It is probably helpful not to think of antagonists as antagonists but rather as people with honest motivations (even if they are dark they can be honest) and a sense of purpose. When we truly understand a hideous enemy then we can feel that sense of intellectual disgust at their quest.
A good thing to give an antagonistic character is an anti-social hunger and a sociopathic ambivalence about fulfilling it. If the enemy is an addict, a sadist or a cannibal it instantly helps to mark them as the other. It is vital that their unnatural hunger should not make them weak except in the fulfilling of it. The rest of the time they should appear unassailable. A drunkard is not sinister unless he is only ever a drunken brute in the presence of those who are weak in comparison.
The antagonist should have some lofty goal, admirable philosophy or natural charisma. There is nothing to provoke rejection more than a good thing perverted. In these instances the antagonist has "heroic" qualities not "sympathetic" ones. Heroes in the classical mode are untouchable so this helps to reinforce the untouchability mentioned in my previous point. The other thing about these qualities is that they are easily perceived as double-edged. Those with lofty goals and admirable philosophies are prey to hubris, those with a natural charisma are open to the corrupt use of their natural likeability.
If the antagonist is organising a campaign against the hero it must be an understandable vendetta. The more the antagonist views the protagonist as an equal the harder terror becomes. Therefore, as already explained, the antagonist must be presented in such a way that they seem superior to the protagonist in terms of raw power on any suitable fronts: money, political sway etc. The problem is then the question of why the antagonist is acting against the protagonist. If the audience do not believe the antagonist has legitimate reason to specifically be targetting the protagonist then they cease to be a threat and become, rather, a complication, or worse, they just seem unrealistic. Whatever is happening, it must be personal, and the antagonist must have every appearance of winning.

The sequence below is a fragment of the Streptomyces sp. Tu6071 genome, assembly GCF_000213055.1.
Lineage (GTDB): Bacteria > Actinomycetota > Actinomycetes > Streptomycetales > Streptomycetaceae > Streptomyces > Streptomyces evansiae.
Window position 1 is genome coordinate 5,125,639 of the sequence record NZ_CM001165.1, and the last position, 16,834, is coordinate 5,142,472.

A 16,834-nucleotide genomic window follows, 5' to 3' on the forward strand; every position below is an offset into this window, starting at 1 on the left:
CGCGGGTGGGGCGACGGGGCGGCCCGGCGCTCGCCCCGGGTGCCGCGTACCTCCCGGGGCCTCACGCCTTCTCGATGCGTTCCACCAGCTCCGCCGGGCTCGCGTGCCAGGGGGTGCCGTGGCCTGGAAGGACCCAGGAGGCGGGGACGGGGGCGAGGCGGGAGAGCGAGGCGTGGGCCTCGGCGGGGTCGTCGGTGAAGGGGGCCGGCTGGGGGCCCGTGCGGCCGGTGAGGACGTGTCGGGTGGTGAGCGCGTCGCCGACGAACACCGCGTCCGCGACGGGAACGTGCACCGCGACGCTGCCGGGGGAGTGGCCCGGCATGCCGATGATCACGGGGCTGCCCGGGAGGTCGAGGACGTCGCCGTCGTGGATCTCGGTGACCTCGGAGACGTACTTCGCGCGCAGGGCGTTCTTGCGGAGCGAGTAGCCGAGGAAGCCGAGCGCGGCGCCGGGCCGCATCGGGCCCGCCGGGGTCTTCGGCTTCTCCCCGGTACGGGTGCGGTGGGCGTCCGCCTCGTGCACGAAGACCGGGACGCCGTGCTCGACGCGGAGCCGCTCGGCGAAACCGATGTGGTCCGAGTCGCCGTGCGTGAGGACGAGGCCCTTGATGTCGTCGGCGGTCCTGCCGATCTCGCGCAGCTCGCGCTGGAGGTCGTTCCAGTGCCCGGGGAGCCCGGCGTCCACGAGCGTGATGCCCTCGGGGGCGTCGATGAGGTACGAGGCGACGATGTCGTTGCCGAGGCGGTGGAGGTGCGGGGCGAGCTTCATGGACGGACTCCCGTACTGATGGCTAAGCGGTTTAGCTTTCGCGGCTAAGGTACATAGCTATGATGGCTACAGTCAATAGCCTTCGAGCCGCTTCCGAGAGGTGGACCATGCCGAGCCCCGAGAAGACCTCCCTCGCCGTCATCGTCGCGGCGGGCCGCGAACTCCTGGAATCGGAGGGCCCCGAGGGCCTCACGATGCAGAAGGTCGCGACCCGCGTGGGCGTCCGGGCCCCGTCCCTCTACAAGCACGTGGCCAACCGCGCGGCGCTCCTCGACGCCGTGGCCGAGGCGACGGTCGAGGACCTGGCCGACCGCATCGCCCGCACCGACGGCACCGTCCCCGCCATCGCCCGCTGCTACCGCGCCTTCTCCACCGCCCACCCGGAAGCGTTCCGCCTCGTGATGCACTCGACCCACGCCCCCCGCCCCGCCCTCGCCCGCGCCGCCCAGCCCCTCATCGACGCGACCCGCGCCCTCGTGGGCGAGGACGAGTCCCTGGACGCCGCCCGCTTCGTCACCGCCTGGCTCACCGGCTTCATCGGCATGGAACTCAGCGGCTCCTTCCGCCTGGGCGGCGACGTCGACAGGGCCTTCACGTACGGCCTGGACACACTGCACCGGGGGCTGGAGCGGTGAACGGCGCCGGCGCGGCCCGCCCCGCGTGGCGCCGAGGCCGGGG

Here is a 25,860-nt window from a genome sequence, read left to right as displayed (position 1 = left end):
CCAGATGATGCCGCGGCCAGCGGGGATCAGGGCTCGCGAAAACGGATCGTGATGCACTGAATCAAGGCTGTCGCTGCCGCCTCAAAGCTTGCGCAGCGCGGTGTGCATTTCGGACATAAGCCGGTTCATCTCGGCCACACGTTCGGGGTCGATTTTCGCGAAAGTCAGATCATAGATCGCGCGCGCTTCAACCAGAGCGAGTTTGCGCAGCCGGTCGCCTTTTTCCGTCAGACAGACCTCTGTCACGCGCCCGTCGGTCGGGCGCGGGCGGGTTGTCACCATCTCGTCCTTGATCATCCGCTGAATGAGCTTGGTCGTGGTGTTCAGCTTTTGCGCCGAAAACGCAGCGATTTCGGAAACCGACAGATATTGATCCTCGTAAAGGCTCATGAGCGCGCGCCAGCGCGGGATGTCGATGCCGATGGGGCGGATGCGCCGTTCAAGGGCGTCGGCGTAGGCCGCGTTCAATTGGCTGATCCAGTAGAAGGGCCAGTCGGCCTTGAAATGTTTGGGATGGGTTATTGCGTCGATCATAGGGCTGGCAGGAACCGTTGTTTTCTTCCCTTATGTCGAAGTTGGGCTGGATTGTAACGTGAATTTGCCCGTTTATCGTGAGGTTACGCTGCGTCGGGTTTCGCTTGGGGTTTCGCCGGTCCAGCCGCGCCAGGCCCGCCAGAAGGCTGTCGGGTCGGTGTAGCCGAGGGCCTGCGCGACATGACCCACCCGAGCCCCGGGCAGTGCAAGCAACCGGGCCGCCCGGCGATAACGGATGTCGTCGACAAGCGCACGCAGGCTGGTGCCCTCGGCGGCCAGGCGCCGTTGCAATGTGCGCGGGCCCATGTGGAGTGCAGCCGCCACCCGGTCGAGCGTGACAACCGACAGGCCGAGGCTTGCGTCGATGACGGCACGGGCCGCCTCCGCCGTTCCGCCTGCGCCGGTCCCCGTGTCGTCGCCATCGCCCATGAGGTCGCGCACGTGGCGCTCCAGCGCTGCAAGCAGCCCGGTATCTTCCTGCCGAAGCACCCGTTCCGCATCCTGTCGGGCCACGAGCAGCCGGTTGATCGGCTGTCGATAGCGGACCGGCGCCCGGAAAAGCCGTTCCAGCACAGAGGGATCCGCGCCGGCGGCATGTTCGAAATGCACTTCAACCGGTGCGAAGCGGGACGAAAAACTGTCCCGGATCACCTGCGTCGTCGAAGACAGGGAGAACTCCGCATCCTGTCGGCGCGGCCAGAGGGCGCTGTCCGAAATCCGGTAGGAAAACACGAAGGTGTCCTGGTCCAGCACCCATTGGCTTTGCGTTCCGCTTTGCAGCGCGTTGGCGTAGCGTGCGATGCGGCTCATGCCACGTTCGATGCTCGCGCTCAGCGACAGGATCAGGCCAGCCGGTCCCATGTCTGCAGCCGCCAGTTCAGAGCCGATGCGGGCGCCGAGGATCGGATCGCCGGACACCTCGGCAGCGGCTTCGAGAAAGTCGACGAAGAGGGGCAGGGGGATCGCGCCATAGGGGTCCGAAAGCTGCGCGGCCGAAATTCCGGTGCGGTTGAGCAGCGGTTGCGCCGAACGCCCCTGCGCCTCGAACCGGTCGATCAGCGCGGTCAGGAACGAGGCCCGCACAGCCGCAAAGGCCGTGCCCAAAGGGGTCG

The implied fate of the protagonist must be made clear. Meditate particularly on the possibilities of a "fate worse than death". If it is not made plain what will happen to the protagonist while they act in defiance of the antagonist then people won't feel the tension. Threats to heroes in writing are most often to do with attacking that character's identity. If you threaten to break a PI's fingers that's a complication for the PI, his fingers will work again at some point to the required level. If you threaten to break a surgeon's fingers that could be the end of his career, a clear threat to the surgeon's livelihood and identity (it must be plain that the surgeon enjoys her work). Threatening a protagonist's loved ones is always a low trick that proves effective.
Marrying evidence of intellect to evidence of brutality is always a winner. Look at the archetypal Batman foe, The Joker. The coupling of a quick wit and a sadistic temperament make it seem, to get Freudian for a second, that the id and the super-ego are united in attacking the ego in a pincer movement. Antagonists that combine possible genius with ugly bestial urges are always the most theatrical of the species. Going to extremes, however, can always help us to later approach the same matter with subtlety.
Fear must be accessible. Trying to manufacture a scare from a complex image, such as a statue of a kangaroo with a red ribbon tied around it is doomed to failure. However, simplistic cues such as an eyeless doll with a crack in the skull, are easy for an audience to visualise and therefore more likely to have an impact.
With that last point it is always important to use such cheap tricks sparingly. It is mainly the ugliness of the perverted appetite coupled with the dangerous beauty of raw power that will push the buttons most readily.